A Life Nearly Lost
by Bryan Gibson
I had been asleep for nearly two hours when I received the phone call. My sixteen year-old niece, Valerie Baker, had been in a terrible car accident, leaving her in critical condition. As soon as I got off the phone, I started praying, something I’m sure other family members were doing at the same time. The next day I received word that she was going to pull through, although there was the possibility that she would lose her left leg. Three days after the accident, her left leg was amputated from the middle of the knee joint. The following day successful reconstructive surgery was performed on her right knee, which had also been badly damaged in the accident. At the time of this writing, Valerie is experiencing the normal “lows” associated with an ordeal like this, but she is very thankful to be alive. I’ve done a lot of thinking over the last week about some lessons we can learn from this whole situation.
§ Life, although a precious blessing, is very fragile and uncertain.
As I mentioned earlier, Valerie has had some low moments, but she is thankful to be alive. The state trooper who investigated the accident was amazed that someone survived this accident. Actually, two people did. The girl who was a passenger in the car Valerie was driving escaped with hardly a scratch, even though the car hit a tree, was split in two, and flipped a couple times. Most accidents of this magnitude do not have a “happy ending.” Every day people die suddenly from traffic accidents and from other causes. In other words, life is fragile; it can be taken from us in the “blink of an eye.” We must consider each day a blessing from God and make the very best of it (Psalms 118:24). What we must do with each day is get ready for THE DAY. Because life is so uncertain, THE DAY may come sooner than any of us expect.
§ Life is full of sorrow (Psalms 90:10).
I have seen more tears shed in this past week than I have seen in a long time—from Valerie, from her parents, from other family members, from many of her friends who had come to check on her. It triggers a lot of emotion when you see a sixteen year-old girl lying in intensive care, with tubes running everywhere from her body. This life can be very good at times, but it can also be awfully cruel. It should make us long for that place where God will wipe away all tears, where there will be no more death, nor sorrow, nor crying (Revelation 21:4).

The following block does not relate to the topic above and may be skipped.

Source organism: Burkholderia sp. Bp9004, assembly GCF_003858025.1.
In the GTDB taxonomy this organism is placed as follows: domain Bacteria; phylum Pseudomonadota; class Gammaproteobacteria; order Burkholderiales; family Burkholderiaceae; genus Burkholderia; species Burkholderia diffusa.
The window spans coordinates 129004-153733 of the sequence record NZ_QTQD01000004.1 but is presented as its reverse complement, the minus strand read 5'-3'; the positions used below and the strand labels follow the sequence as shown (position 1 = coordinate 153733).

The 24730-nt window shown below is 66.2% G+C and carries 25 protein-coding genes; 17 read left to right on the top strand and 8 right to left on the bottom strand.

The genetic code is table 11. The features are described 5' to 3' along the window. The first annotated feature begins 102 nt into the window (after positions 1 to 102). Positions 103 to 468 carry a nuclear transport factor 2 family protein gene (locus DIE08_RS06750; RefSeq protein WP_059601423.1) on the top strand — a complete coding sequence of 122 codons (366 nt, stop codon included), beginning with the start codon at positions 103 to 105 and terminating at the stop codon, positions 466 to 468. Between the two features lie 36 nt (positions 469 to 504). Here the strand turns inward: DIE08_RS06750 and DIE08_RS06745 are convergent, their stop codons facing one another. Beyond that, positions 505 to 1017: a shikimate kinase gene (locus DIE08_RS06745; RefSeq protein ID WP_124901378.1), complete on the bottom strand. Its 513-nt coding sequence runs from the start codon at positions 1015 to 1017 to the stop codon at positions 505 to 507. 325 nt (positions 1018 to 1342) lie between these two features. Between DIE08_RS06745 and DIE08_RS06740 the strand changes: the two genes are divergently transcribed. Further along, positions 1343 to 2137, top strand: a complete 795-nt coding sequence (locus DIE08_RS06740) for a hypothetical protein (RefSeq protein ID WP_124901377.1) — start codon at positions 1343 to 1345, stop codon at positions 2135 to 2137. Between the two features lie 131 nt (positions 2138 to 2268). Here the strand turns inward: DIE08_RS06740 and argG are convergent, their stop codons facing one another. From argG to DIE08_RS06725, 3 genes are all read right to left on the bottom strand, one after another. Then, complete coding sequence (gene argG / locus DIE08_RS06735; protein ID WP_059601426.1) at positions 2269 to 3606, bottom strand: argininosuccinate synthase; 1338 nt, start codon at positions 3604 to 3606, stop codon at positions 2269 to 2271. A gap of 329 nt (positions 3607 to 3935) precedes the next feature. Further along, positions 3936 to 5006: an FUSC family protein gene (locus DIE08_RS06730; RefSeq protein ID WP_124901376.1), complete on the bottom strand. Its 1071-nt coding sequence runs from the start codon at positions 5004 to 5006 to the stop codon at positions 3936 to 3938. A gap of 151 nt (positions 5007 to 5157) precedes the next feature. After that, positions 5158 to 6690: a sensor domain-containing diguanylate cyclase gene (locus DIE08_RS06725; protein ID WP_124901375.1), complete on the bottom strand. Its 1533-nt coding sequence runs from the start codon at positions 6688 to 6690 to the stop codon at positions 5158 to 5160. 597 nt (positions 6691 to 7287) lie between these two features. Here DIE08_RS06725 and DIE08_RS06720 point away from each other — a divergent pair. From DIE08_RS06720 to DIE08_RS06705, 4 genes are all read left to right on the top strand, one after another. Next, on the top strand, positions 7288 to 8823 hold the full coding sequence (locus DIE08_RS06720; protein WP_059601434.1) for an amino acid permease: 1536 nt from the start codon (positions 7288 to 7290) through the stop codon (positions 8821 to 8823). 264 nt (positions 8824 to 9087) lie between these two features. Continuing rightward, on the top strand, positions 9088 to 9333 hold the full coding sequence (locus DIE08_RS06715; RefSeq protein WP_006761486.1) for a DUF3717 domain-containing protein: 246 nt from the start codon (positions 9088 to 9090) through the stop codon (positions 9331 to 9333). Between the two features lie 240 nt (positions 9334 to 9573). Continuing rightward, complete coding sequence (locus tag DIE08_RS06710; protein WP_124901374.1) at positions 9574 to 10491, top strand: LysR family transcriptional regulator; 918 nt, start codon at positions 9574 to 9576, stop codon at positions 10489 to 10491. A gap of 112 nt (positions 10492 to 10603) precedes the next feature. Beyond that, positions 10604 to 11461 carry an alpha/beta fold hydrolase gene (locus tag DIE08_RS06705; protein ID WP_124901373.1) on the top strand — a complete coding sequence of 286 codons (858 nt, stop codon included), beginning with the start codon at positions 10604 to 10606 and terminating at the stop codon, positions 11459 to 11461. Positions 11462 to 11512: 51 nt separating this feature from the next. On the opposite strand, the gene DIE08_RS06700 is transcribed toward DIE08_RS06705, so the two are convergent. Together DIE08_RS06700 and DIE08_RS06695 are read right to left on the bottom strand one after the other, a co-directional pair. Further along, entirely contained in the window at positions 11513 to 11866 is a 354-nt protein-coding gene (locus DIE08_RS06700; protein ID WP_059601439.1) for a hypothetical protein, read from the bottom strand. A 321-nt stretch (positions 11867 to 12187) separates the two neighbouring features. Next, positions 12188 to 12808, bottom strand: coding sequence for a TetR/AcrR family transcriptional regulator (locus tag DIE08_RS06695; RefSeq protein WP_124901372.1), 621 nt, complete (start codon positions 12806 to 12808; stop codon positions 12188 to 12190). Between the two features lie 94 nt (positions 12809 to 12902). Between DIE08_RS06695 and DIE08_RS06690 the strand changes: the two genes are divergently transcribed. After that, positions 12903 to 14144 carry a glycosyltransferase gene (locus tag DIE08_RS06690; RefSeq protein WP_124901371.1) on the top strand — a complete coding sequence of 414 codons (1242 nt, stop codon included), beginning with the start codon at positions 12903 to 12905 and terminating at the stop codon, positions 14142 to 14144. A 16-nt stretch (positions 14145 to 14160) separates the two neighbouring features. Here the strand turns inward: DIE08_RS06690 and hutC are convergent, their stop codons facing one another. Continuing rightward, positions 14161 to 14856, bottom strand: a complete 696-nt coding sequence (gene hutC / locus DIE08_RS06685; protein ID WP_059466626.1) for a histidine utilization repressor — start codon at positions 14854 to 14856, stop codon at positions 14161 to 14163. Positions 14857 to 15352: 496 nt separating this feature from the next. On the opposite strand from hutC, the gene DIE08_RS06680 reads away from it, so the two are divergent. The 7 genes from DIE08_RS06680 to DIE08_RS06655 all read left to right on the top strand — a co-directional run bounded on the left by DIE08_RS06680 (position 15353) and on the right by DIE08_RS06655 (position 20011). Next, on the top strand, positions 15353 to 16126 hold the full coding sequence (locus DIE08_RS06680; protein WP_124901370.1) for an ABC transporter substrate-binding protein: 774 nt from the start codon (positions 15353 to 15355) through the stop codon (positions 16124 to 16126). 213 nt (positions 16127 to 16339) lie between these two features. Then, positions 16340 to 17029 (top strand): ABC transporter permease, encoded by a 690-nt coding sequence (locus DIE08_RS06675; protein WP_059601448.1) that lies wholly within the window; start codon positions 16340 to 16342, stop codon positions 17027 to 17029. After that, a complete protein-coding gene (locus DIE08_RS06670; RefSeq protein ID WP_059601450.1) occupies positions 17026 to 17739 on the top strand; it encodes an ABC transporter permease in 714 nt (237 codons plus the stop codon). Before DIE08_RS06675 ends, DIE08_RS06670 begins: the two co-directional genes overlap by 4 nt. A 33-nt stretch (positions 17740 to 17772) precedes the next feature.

§ Suffering can bring out the best in people.
It is too early to say with certainty how Valerie will react to all that has happened to her. But what I do know about her gives me confidence that this whole ordeal will strengthen her character. This physical “weakness” may prove to make her stronger spiritually (2 Corinthians 12:7-10). What happened to her was a bad thing, but God has the power to make it work for good (Romans 8:28).
This accident has already brought out the best in other people. There is simply no way to measure the amount of compassion that has been shown to my niece and to our family. Prayers have been said, words of encouragement have been spoken, food has been cooked, money has been raised to help with expenses, and the list could go on and on. A long time ago, God showed us the true meaning of love (1 John 3:16). How comforting it is, how encouraging, when others demonstrate that same kind of love. I spoke with Valerie on the phone before writing this article. She told me she loved me, and then she said, “tell Aunt Lynn and all your family that I love them too.” I suspect Valerie understands the meaning and value of love more than she ever has in her entire life.
§ We should be thankful that we have a powerful, loving heavenly Father who hears and answers our prayers (1 John 5:14-15).
We sometimes make the statement in certain situations, “well, all we can do is pray.” We should instead say, “the best thing we can do is pray.” Word was spread about my niece’s accident to faithful Christians in many other places, and they all petitioned the throne of God on her behalf. Yes, I know she lost part of her leg, but she is alive, and I sincerely believe that we have God to thank for that. We can also give thanks to Him that she did not sustain any head injuries. In time, with the help of a prosthesis, she will be able to walk again, even run and jump again. Overcoming a brain injury would have been much tougher. Wouldn’t it be terrible in a situation like this to not be able to pray with confidence, because we knew our lives were not pleasing to God—to know that we so desperately needed God’s help, but not have the confidence that we would receive it? (1 John 3:22).
Valerie is now out of intensive care—but only in one sense. She remains under the intensive care of God.
Editor’s update: Valerie went on to finish high school, and then college, and is now in the midst of her first year of teaching. She is a faithful Christian and plans to marry another faithful Christian this summer (2008).